Do you ever think about all the things that would never happen if there weren't women to do them? I feel that 'Christmas' comes very firmly into that category. Without girlfriends, wives, mothers and grandmothers we would all have a very dismal festive season indeed - for who else would be searching for that perfect gift for Auntie Sue, or spending hours looking online for the only 'must have' toy left in the universe? And don't get me started on the shopping in hot, overcrowded stores with "I Wish It Could be Christmas Every Dayyyyyy' on a loop until you feel as though you are going loopy yourself! Then there is all the decorating, wrapping, and food shopping, followed by that marathon of food preparation on the day itself. A certain young male relative of mine leaves his Christmas shopping until Christmas Eve and is then surprised when he has almost no choice as everything decent has long sold out. I rest my case.

All of these thoughts have been sparked by a 'mind set' workshop I attended recently. At the beginning, Marcia, the workshop leader used an interesting analogy. She said that the first time she heard the emergency instructions on an aircraft she was surprised that you had to put on your own oxygen mask before you attended to any children with you. Your natural instinct in those circumstances would surely be to make sure that your children are safe first. But of course you need to be alive to do so! I think this a brilliant metaphor for many women's lives. How often are we preoccupied and busy fixing everyone else's oxygen masks that we forget that we need to breathe to stay alive too. So my theme this week is 'Christmas Treats' - both in the sense of how you treat yourself and also the treats that you need to give yourself.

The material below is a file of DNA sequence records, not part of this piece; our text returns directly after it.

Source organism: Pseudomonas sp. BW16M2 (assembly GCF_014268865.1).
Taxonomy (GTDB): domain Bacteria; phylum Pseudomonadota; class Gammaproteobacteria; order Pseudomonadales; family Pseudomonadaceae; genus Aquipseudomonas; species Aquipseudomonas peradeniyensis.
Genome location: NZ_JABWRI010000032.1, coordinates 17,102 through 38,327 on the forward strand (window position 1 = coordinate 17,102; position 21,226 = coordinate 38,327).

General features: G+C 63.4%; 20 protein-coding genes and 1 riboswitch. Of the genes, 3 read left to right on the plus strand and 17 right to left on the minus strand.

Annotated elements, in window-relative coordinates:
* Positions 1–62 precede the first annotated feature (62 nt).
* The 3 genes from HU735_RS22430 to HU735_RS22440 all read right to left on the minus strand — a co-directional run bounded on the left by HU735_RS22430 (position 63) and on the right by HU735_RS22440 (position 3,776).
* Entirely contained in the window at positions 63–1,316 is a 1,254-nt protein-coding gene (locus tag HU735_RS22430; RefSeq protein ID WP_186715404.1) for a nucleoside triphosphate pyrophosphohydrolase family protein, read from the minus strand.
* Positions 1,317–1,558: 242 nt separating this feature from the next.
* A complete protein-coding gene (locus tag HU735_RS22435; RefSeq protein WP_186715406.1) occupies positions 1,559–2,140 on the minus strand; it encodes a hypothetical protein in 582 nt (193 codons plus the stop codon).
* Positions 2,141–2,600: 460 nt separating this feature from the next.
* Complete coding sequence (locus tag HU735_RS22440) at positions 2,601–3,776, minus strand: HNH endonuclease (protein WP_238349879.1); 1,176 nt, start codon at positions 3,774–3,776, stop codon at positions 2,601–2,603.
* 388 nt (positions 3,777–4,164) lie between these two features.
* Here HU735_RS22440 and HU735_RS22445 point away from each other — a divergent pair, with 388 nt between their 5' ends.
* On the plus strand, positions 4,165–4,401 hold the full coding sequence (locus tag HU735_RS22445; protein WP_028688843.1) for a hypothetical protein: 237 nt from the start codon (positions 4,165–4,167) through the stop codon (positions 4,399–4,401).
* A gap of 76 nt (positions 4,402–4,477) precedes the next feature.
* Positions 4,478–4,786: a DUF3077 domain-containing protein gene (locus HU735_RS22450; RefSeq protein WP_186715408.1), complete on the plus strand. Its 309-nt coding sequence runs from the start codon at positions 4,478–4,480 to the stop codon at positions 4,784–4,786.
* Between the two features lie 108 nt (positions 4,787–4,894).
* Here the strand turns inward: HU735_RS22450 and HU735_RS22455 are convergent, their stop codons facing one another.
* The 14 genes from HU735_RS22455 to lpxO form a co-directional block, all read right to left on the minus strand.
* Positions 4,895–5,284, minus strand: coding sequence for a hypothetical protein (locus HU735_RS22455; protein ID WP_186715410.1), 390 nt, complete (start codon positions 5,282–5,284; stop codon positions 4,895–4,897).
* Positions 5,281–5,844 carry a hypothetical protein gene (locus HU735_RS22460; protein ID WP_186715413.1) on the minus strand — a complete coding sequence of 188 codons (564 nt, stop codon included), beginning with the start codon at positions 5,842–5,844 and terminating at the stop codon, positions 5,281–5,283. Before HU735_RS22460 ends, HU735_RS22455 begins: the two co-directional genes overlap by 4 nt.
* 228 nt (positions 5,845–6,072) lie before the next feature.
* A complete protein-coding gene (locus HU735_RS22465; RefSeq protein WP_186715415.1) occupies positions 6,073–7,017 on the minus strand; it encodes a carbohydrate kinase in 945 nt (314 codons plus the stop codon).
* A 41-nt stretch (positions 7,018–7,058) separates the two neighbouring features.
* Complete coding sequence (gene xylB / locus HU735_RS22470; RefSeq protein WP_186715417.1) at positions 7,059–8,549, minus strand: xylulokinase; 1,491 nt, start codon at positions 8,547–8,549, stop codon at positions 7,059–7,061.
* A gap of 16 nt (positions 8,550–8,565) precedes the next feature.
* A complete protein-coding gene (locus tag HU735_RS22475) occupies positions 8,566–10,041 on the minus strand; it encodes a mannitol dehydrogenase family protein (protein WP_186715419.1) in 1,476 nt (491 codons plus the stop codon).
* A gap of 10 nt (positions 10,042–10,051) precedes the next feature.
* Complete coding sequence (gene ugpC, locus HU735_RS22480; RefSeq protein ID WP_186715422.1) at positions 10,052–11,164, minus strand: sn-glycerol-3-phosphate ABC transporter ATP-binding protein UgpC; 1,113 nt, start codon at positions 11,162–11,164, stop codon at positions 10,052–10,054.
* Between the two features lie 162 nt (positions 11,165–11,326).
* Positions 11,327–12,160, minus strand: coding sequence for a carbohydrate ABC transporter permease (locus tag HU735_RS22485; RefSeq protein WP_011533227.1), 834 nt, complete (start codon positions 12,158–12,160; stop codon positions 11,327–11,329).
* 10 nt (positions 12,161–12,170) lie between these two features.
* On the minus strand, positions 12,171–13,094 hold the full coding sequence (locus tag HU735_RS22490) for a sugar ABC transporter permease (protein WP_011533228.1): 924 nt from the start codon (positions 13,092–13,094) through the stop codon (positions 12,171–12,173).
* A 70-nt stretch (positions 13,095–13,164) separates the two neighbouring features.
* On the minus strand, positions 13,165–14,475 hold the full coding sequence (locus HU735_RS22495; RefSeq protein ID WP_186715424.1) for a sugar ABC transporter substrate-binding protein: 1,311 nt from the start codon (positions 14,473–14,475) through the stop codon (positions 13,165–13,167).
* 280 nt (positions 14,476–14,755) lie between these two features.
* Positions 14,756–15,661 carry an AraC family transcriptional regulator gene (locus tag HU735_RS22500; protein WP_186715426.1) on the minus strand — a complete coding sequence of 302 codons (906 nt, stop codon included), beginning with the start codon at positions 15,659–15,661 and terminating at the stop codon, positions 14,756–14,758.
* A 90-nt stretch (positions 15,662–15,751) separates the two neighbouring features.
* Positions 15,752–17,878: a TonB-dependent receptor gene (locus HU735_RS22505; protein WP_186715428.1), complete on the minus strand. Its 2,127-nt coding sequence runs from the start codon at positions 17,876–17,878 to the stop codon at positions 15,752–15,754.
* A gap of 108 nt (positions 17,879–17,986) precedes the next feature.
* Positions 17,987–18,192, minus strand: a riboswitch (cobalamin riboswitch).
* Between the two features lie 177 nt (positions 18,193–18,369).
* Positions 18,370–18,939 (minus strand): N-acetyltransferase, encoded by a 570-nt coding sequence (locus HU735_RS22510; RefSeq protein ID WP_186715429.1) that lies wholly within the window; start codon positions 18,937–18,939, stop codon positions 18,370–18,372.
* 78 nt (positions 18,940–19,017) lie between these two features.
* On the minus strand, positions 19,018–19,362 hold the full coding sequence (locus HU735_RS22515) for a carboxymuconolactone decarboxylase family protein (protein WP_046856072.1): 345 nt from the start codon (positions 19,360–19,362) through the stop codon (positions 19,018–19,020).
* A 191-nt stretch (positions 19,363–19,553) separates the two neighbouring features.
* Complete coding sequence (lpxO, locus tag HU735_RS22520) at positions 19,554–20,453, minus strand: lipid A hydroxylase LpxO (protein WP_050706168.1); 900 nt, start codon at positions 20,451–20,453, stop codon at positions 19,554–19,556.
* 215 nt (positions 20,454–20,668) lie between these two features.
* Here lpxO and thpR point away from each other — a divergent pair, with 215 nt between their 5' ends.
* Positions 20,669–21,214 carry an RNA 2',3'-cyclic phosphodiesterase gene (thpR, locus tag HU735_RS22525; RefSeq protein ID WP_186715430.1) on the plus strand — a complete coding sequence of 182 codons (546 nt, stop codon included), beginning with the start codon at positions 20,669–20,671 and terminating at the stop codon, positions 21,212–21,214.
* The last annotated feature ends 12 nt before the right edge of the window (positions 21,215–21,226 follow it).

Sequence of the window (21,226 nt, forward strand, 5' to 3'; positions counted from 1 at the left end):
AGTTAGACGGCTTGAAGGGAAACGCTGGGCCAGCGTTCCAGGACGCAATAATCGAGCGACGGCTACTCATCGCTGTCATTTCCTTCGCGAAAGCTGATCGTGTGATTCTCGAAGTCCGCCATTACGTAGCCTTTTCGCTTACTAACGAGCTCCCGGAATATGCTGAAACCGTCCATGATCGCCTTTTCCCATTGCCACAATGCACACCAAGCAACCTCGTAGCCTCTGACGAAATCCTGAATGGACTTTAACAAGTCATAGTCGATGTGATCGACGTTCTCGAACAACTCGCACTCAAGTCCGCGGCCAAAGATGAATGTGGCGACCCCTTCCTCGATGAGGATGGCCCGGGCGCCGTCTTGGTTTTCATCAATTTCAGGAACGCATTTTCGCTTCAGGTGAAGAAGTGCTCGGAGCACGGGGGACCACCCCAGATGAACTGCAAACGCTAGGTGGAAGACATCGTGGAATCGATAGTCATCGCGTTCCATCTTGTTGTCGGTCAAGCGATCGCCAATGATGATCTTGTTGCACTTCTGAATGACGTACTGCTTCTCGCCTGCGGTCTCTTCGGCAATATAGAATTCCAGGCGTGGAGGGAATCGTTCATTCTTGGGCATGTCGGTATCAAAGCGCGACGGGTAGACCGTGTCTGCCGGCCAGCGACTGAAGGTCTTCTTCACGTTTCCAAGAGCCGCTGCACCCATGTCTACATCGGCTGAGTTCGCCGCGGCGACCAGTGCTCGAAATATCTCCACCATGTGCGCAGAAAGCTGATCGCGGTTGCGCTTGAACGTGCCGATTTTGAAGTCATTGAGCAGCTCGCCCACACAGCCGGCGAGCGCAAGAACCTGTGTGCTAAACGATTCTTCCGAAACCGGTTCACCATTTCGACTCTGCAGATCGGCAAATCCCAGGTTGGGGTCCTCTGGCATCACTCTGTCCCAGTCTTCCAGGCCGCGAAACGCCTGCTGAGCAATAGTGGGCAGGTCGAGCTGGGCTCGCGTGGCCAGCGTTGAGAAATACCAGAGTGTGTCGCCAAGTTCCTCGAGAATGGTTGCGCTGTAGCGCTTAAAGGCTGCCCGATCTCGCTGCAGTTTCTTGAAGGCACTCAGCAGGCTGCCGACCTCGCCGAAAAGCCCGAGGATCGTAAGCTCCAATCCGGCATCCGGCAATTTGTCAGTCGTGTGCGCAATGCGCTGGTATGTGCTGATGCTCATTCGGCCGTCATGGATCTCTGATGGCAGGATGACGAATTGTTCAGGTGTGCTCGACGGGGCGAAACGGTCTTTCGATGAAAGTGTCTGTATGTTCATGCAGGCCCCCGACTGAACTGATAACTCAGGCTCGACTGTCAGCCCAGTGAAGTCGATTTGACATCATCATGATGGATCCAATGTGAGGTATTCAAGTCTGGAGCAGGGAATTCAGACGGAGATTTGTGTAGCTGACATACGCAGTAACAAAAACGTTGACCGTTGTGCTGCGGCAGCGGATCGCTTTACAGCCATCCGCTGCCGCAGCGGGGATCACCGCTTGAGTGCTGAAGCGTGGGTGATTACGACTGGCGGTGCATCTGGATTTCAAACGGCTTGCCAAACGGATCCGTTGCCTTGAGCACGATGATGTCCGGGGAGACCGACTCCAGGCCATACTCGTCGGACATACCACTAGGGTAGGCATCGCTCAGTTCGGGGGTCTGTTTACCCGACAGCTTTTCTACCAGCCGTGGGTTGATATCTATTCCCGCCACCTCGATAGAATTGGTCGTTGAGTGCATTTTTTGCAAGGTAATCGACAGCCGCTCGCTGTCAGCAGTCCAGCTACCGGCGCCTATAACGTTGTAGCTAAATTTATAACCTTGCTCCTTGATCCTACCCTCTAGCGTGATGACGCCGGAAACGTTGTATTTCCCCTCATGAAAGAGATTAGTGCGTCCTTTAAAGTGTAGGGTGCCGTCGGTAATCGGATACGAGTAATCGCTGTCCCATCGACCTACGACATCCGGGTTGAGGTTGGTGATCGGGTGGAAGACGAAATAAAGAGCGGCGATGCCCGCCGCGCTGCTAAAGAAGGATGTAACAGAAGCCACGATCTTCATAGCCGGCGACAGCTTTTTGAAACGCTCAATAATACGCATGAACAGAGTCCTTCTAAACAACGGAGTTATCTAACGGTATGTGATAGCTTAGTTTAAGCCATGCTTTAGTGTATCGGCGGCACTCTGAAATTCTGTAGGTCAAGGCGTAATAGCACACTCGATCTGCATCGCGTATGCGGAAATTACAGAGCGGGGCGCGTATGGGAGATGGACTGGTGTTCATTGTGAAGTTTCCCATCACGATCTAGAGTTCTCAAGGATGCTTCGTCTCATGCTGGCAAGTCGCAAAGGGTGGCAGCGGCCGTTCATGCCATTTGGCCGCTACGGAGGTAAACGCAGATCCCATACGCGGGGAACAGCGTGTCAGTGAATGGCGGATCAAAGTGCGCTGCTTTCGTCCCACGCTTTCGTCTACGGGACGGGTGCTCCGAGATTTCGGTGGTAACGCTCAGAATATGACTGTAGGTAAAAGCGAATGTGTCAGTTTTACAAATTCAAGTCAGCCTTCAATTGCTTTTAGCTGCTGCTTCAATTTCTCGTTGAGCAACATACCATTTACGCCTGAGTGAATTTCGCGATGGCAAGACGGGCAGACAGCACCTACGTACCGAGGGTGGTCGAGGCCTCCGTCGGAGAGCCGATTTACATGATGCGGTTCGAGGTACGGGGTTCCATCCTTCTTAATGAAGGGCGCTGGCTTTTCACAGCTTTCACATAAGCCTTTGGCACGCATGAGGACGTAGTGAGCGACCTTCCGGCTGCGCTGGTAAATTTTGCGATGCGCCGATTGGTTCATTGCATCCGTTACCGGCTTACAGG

I count myself as immensely fortunate that Christmas is no longer the onerous pressure it once was. Sixty-nine Christmases have come and gone. Some were memorably joyous, happy affairs and others were so painfully dire that I literally counted the hours until they were over. I have had Christmases as a child, a teenager, a wife, a mother, a divorcee with my children, a divorcee without my children as they were with their father, and now as a grandmother. I have been a guest and a hostess. I have spent them in this country in the cold and overseas in the warm sunshine and I have come to the conclusion that for me Christmas can take any form whatsoever as long as there is someone in the room who cares about me and whom I love in return. Happily this desire is now completely satisfied by my spending Christmas with either one of my daughters and some of my grand kids. So, here are my thoughts about how to ensure that you too have a happy (enough) time:

Treating Yourself Kindly This Christmas:

1.Ask for or Accept Help. Think of everything that needs to be done between now and the 24th of December and ask for help - or take people up on any offers of help they make. The challenge if you are a) a perfectionist or b) a control freak is that people may not do it your way. So allow them to do it their way.